• Raging Bee

          They weren’t supposed to fly, they were supposed to look pretty on a sterling silver tray.

        • It was just an excuse to eat salty greasiness. And, as you say, not particularly good salty greasiness at that.

        • Raging Bee

          WHAT salty greasiness?! That’s why they sucked — they didn’t have nearly enough salt or grease. If I want to eat potato-stuff without salt or grease, that’s what baked or mashed potatoes are for — with plenty of butter, of course, or gravy.

        • Jack Baynes, Sandwichmaker

          And I used to eat the french fries that had fallen out of the frier cage and floated in the oil for a couple hours.

      • Well, that’s smart. It was empty, so you might as well use it for something.

  • Raging Bee

    Creatures are not born with desires unless satisfaction for those desires exists…

    Has this guy EVER experienced the phenomenon of wanting something and not being able to get it, or not knowing whether the thing/person/experience he wants even exists at all?

    Wishful thinking by any other name…of all the silly and ignorant things Lewis has ever been quoted as saying, this has gotta be the stoopidest.

    • LastManOnEarth

      Well, as Confucius says: “You can’t always get what you want. But if you try sometimes you might find
      You get what you need.”

      • Ignorant Amos

        Fer feck sake…a thought that was The Rolling Stones, dammit.

  • Raging Bee

    The only question left is our yearning for god. How likely is it that this one thing is a counterexample?”

    VERY likely, given that God is (real or not) so totally different from all the other things we yearn for…

  • guerillasurgeon

    “Creatures are not born with desires unless satisfaction for those desires exists. . . . ”
    He seems to know very little about my desires. The potential for satisfaction of some of them is infinitesimally small. 🙂

    • Zeropoint

      “Creatures are not born with desires unless satisfaction for those desires exists. . . . ”

      Wait, this means that hoverbikes and robot catgirl maids are REAL!

      • guerillasurgeon

        Yeah…. Come to think of it, I remember a headline in Popular Mechanics years ago that said something like “Where’s my Flying Car?”

        • Greg G.

          I think it is the liability issues more than the technological issues.

        • Jack Baynes, Sandwichmaker

          Hard enough getting drivers to keep an eye out for people to the right and left of them when driving. Wouldn’t want to have to add two more directions to that.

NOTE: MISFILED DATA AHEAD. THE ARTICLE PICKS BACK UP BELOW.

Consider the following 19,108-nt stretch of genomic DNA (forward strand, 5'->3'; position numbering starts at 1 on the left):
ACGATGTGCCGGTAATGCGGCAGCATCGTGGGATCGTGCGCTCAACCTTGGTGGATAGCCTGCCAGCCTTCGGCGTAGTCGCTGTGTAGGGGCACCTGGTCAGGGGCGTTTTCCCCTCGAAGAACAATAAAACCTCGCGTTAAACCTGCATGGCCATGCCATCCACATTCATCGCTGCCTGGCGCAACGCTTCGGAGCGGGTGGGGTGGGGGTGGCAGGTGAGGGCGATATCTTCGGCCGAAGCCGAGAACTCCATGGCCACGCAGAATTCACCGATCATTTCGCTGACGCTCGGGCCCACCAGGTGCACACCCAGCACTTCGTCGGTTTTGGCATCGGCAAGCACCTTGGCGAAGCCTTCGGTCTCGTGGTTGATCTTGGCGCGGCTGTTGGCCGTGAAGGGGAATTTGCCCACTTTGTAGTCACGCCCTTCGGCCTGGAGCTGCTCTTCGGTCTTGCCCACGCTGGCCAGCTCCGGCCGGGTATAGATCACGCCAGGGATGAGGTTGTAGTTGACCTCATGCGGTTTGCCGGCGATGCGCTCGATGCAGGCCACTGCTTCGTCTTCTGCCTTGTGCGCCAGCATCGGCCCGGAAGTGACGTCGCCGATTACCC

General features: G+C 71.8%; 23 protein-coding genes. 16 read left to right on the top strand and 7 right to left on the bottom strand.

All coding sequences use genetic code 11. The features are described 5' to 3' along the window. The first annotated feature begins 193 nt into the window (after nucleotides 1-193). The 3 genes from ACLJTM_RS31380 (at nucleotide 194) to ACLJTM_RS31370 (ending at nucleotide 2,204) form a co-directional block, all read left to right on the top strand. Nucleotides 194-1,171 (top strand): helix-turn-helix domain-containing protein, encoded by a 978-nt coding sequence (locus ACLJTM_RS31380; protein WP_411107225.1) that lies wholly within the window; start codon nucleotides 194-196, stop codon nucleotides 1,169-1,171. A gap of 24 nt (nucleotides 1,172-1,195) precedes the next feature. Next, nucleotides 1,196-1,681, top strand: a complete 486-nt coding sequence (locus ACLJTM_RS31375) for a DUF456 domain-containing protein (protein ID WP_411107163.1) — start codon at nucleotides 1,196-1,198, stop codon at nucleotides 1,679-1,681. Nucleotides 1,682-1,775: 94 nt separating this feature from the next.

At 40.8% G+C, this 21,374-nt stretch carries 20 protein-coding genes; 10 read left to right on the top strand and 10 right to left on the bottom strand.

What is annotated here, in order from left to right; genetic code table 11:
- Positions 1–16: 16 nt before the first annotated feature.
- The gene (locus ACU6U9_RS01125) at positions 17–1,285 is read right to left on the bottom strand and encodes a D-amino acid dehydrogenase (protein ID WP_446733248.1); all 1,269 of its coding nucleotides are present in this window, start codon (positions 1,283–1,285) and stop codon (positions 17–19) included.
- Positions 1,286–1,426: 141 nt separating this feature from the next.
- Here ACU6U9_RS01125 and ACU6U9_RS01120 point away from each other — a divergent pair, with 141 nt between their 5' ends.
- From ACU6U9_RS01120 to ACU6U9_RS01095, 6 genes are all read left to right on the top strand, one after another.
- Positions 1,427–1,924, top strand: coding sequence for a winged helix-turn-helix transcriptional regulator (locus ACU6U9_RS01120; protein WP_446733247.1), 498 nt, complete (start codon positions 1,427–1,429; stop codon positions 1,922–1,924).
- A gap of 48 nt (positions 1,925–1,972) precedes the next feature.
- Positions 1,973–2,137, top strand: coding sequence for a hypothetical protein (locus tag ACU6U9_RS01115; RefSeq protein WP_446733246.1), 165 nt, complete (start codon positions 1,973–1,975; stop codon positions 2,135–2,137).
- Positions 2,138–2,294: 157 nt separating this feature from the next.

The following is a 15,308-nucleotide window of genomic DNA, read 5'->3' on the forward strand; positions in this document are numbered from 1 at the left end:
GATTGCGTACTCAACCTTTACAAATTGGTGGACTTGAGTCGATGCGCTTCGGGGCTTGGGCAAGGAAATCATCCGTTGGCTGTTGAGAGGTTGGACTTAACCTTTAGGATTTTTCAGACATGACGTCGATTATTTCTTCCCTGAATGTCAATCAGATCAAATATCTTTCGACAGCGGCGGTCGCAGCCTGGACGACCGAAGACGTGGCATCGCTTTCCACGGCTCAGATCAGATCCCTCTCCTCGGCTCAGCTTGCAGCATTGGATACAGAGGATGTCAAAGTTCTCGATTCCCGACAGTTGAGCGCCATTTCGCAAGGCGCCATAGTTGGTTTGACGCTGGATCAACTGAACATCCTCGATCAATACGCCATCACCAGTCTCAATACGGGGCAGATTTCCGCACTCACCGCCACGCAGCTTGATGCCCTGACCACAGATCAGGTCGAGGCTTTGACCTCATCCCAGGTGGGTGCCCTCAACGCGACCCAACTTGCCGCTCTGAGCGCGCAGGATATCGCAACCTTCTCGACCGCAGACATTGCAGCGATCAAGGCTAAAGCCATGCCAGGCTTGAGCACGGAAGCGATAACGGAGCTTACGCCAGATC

• Greg G.

          People with jetpacks would be the pedestrians.

          People think about how it would be when there are a few dozen flying cars. What happens when there is three dimensional gridlock?

        • Jack Baynes, Sandwichmaker

          And even professional pilots, in air-traffic that is nowhere near as heavy as traffic on an average freeway, needs the help of air-traffic controllers to safely negotiate passage around airports.

      • Bob Jase

        Heck, I’d settle for a real catgirl.

  • Grimlock

    John Calvin referred to the sensus divinitatis God-detector—a sense, not of the environment like sight or smell, but of God.

    Fixed.

    • Kevin K

      My god detector is busted.

      • Greg G.

        You can have mine. I’m not using it.

      • Raging Bee

        How do you know that? Was it detecting gods before?

  • Grimlock

    Creatures are not born with desires unless satisfaction for those desires exists. . . . If I discover within myself a desire which no experience in this world can satisfy, the most probable explanation is that I was made for another world.

    Formalized, I guess this’d look a bit like this:
    1. The desires of creatures can be satisfied by something that exists in our world.
    2. Lewis desires within himself an experience that can’t be satisfied by something that that exists in our world.
    3. There exists something outside our world that satisfies the desire Lewis possesses.

    This… is a rather silly argument. While I might be constructing a straw man, I’m not really sure how to make this strong. Off the top of my head…

    (i) No distinction is made between different types of desires; desire for experiences, desire for objects, desire of states of existence, etc. Clearly this is rather too wide.